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Holiday House

He made God a promise: ‘If you help me through this, I’ll build a shrine to brighten my neighborhood.’

John Zammit poses in front of his house on Fourth of July.

Sylvester the cat dressed up as Uncle Sam? Tourists snapping photos of waist-high toy soldiers and a lit-up American flag? This Independence Day scene isn’t at Six Flags or Disneyland. It’s on John Zammit’s front lawn in Brooklyn.

In the fall of 1982, John was losing his battle with cancer. He made God a promise: “If you help me through this, I’ll build a shrine to brighten my neighborhood.”

John left the hospital in time to keep his promise for Christmas. The cancer had gone into remission. He set up a Nativity scene on his lawn. “Neighbors heard about my miracle,” John says, “and wanted to join in the celebration.”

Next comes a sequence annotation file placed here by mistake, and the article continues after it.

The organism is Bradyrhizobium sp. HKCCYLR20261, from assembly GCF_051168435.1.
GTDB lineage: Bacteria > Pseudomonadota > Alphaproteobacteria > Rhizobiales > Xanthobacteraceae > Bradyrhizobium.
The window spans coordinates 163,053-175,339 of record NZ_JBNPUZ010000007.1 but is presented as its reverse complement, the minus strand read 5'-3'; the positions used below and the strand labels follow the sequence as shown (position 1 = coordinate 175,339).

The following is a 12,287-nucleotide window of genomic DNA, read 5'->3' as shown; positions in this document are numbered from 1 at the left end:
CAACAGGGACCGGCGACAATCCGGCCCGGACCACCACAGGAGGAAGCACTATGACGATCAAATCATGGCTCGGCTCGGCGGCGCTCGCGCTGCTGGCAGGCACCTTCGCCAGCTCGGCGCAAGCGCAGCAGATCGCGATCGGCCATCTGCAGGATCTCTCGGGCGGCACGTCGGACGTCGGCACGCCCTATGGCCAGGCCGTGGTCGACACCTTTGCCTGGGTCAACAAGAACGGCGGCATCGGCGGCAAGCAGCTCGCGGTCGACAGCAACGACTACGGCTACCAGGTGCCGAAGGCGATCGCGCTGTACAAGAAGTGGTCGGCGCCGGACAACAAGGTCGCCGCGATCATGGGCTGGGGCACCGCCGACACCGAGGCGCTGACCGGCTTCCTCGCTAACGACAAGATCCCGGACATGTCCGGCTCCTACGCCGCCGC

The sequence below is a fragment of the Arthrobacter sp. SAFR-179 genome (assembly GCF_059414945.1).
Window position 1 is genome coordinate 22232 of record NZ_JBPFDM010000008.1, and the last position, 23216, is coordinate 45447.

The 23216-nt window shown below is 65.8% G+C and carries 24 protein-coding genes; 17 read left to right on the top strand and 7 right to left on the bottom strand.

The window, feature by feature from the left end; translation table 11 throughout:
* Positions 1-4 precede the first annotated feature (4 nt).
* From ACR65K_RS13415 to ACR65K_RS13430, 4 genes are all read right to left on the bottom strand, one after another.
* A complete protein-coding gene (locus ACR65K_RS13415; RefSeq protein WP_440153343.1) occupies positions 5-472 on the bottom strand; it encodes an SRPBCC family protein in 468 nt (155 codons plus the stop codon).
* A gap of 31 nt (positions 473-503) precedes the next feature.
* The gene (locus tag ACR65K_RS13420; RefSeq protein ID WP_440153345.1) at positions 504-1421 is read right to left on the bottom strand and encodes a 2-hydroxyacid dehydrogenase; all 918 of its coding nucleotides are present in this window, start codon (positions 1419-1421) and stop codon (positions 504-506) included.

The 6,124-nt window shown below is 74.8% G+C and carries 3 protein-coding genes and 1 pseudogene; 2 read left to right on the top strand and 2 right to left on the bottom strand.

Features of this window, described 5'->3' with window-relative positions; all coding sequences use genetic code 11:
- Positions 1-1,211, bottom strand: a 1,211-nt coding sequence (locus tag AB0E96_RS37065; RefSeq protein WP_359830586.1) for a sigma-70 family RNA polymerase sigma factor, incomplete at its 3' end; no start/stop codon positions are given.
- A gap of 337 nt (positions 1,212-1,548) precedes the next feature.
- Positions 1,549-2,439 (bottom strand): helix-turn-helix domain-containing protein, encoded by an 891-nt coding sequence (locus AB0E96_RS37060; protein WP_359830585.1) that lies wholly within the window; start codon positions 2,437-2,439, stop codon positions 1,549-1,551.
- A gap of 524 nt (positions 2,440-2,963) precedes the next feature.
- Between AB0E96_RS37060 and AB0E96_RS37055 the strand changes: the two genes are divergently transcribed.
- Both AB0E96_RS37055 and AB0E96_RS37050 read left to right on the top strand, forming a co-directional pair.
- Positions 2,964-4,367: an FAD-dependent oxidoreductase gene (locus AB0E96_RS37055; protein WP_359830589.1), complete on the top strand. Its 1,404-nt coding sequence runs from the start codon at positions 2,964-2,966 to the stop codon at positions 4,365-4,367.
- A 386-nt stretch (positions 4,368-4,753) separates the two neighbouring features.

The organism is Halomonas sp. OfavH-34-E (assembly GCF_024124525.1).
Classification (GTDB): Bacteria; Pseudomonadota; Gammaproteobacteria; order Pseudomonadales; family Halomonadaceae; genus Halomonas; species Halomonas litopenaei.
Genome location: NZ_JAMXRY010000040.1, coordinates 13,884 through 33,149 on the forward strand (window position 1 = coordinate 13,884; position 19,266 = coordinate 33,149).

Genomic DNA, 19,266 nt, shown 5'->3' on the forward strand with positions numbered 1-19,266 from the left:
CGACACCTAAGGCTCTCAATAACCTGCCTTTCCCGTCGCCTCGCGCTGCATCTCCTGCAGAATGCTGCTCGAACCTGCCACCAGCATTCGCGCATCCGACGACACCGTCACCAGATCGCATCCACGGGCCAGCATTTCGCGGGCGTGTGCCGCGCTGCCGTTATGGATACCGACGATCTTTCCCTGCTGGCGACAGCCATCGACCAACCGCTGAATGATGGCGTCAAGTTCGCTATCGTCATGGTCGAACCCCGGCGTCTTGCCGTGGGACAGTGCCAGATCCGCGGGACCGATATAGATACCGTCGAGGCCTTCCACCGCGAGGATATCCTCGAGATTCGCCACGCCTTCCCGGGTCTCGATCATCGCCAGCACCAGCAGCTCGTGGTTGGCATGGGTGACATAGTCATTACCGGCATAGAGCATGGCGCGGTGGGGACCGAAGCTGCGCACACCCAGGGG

He soon added their cards and flowers, plus plastic reindeer, costumed cartoon characters, and hand-painted Christmas greetings on foam lunch trays. Come New Year’s, the 12-foot-high display, stacked on milk crates and held together with chicken wire and duct tape, was the pride of the neighborhood.

That was just the beginning. Valentine’s Day, Easter, Thanksgiving, Fourth of July, and every holiday in between lent themselves to John’s festive flair. Hundreds have come to take a look and get a lift.

Now 68 (and still cancer-free), John has dispensed with elaborate displays. But he keeps his Nativity up year-round to honor his promise. “People smile and say thank you for so many happy years,” he says. “Every day, I say thank you too.”

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